The rifle is a bit anachronistic, as by the time of Twilight 2000, the standard British infantry weapon was the L85 (SA80) assault rifle. However, when the original weapon was issued, there were a number of significant issues with it, and it was not until its first use in infantry combat in the 21st century were they fully overcome. For Twilight 2000 purposes, the UK would still have a stock of L1A1s, so they may have been issued to units.

I do have a pack of Hasslefree miniatures L85 rifles that I may try and use as a replacement of the L1A1s. I also might try changing the heads to ones with helmets.

The second is their Department X range.

This is one of the X-Commandos from the X-Commandos 1 pack. They are supplied with a head with a beret. I used one of Empress Miniatures British helmets with extra camouflage (BRIT13).

The figure has rather bulky body armour, similar to that seen in use in that period.

To base the figure, I used a Warlord lipped 25mm base and added a couple of strips of plastic card to make a slot for the cut down tab on the figures feet.

I added a Warlord British Commando rucksack on the back.
Greenstuff was used to add straps and a scarf.

Here it is painted with a Woodland DPM pattern.

Dressing For The Apocalypse - 28mm: Bundeswehr

As mentioned earlier, Under Fire Miniatures do a range of Cold War period 28mm figures.

I bought a set each of Soviets, East German (NVA) and West German (Bundeswehr).

Having assembled (converted) and painted the Soviets, I started on the West German infantry.

This is Bundeswehr pack 1, comprising four infantry armed with G3 battle rifles.

For my use I used Renedra 25mm round bases. I drill a 1mm hole in the figure base and a matching hole in the round base and use a piece of 1mm Evergreen rod to pin the two together and then glue it with superglue. Milliput is then used to smooth the two together.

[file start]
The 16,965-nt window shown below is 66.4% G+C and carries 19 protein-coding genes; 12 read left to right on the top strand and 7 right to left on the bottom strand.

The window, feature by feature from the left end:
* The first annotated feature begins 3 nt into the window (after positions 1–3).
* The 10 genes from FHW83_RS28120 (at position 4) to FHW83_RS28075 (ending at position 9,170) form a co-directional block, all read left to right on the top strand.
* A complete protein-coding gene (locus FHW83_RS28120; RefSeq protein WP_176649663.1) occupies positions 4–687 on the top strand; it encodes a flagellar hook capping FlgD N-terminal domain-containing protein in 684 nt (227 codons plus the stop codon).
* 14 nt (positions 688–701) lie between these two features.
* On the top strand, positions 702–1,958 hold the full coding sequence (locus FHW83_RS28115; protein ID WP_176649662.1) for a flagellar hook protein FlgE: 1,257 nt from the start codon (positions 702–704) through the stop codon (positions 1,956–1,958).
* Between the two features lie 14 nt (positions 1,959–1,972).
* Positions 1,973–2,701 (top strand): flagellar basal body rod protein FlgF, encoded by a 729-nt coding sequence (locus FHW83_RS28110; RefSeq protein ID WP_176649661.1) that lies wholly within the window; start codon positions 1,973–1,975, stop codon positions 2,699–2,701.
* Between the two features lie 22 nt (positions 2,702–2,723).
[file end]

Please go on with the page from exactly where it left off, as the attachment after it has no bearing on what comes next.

There was then the decision as to what colour to paint them.

For my reference, I had a look at a contemporary Osprey book "Nato Armies Today".
I also  had the Tankograd book on "Bold Sparrow '87".
I decided to go for the simple grey green colour scheme (I have Flecktarn to look forward to on the Empress modern Bundeswehr).

The figures were undercoated black with Citadel Chaos Black followed by PSC German Field Grey.

The webbing and packs are Vallejo USA Olive Drab.

The figures were dry brushed with Citadel Dry Nurgling Green.

The figures were then shaded with Citadel Athonian Camoshade (it came out a bit shiny so I used some Humbrol 49 acrylic varnish).

Group shot.
I have an Empress Miniatures M113 APC which is undergoing conversion to an M113G to provide them with some mobility.

Wednesday, January 16, 2019

Academy 1/72 Modified HEMTT With Custom Made Cargo and Tarp - By Evil Von Scary

Academy 1/72 Modified HEMTT with custom made cargo and tarp

Hi again folks.
My latest project for Twilight 2000 is a modified 1/72 scale HEMTT. Lots of attention gets paid to the frontline combat vehicles in modelling but just as important are the logistics vehicles that get the fuel, parts, ammunition, food and water to those units.

Academy has a good grip on quality control and so far Ive been really happy with their quality (in 1/72 scale) and the price is usually within most modellers budgets.